Three of world’s top five supercomputers powered by NVIDIA Tesla GPUs
The November 2010 list of the ‘Top500′ fastest supercomputers in the world was released today on www.top500.org and it revealed that NVIDIA Tesla GPUs are now powering three of the top five systems.
NVIDIA Press Release
SINGAPORE — November 16, 2010 — The November 2010 list of the ‘Top500′ fastest supercomputers in the world was released today on http://www.top500.org/ and it revealed that NVIDIA® Tesla™ GPUs are now powering three of the top five systems.
Tesla GPUs were featured in the number one, three and four slots with the recently announced Tianhe-1A system taking the top spot with a performance record of 2.507 petaflops. The five highest-ranked systems were as follows (GPU-enabled systems in green):
The top three GPU supercomputers deliver more performance than the rest of the Top 10 systems combined. The most notable new entry to the Top 500 is Tsubame 2.0, the new supercomputer from Tokyo Institute of Technology. The system delivers petaflop-class performance while remaining extremely efficient, consuming just 1.340 megawatts, dramatically less power than any other system on the top five.
“Tsubame 2.0 is an impressive achievement, balancing performance and power to deliver the most energy efficient petaflop-class supercomputer ever built,” said Bill Dally, chief scientist at NVIDIA. “The path to exascale computing will be forged by groundbreaking systems like Tsubame 2.0.”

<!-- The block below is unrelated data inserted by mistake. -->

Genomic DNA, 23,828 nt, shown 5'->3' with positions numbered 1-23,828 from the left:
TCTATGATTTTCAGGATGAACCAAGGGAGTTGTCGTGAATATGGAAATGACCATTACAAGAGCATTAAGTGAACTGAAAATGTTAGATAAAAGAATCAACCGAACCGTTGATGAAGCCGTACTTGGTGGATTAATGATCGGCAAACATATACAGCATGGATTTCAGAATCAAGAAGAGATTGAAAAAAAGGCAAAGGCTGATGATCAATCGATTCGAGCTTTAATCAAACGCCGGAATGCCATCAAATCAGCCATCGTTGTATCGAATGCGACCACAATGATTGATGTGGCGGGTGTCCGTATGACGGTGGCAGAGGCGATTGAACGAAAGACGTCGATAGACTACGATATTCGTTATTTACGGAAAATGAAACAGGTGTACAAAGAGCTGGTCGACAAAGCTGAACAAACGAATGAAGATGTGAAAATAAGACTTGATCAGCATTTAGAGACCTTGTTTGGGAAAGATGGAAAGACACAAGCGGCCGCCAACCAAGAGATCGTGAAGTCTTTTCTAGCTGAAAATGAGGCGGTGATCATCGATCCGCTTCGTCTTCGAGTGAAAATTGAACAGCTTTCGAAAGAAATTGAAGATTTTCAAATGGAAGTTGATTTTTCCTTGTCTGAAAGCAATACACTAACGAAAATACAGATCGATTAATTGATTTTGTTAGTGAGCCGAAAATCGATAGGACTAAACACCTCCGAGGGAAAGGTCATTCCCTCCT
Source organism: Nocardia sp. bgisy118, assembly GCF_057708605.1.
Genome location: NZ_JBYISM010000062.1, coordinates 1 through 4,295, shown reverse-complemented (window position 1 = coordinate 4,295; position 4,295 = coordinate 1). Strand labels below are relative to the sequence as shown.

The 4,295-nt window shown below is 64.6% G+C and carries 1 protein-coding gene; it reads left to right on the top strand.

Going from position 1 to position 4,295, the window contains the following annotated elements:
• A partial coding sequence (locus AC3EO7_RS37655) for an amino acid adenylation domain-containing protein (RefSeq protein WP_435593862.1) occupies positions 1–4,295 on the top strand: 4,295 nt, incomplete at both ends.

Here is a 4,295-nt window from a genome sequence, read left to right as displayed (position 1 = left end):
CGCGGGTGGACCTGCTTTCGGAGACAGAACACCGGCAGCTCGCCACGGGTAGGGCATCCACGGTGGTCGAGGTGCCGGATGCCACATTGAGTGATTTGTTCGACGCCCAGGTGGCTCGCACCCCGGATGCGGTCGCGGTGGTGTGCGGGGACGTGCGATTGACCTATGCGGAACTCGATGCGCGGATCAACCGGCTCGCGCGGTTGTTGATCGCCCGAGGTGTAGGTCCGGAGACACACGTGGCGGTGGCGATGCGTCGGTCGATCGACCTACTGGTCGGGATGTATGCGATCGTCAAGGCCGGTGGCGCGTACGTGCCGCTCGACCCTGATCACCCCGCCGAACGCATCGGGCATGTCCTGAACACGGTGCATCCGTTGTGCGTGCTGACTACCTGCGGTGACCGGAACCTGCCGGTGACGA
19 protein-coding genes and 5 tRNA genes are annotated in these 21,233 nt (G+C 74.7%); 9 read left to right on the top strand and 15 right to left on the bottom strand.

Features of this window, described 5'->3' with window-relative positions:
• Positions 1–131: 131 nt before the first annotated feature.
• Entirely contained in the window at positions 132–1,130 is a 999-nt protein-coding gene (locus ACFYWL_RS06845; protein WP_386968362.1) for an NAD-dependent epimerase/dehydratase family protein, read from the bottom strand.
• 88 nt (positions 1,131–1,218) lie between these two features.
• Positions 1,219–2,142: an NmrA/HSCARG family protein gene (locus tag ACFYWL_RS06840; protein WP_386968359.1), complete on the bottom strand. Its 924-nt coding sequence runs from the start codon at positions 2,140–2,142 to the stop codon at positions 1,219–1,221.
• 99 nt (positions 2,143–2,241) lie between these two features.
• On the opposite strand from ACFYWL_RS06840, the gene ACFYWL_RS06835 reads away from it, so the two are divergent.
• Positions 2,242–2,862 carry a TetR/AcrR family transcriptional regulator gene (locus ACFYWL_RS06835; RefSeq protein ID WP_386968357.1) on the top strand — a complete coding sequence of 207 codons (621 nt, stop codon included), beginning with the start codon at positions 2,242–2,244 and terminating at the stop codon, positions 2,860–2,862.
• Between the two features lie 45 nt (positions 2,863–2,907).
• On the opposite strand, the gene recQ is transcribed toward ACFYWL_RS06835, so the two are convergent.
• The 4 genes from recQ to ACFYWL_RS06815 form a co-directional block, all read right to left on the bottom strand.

GPUs have quickly become the enabling technology behind the world’s top supercomputers. They contain hundreds of parallel processor cores capable of dividing up large computational workloads and processing them simultaneously, significantly increasing system performance. Heterogeneous systems built with GPUs and CPUs require less space and consume less power, making supercomputing more affordable and more accessible than ever before.
Dally is the Plenary speaker at this week’s SC’10 supercomputing conference in New Orleans and will present on Wednesday Nov. 17 on the subject of “GPU Computing: To Exascale and Beyond”.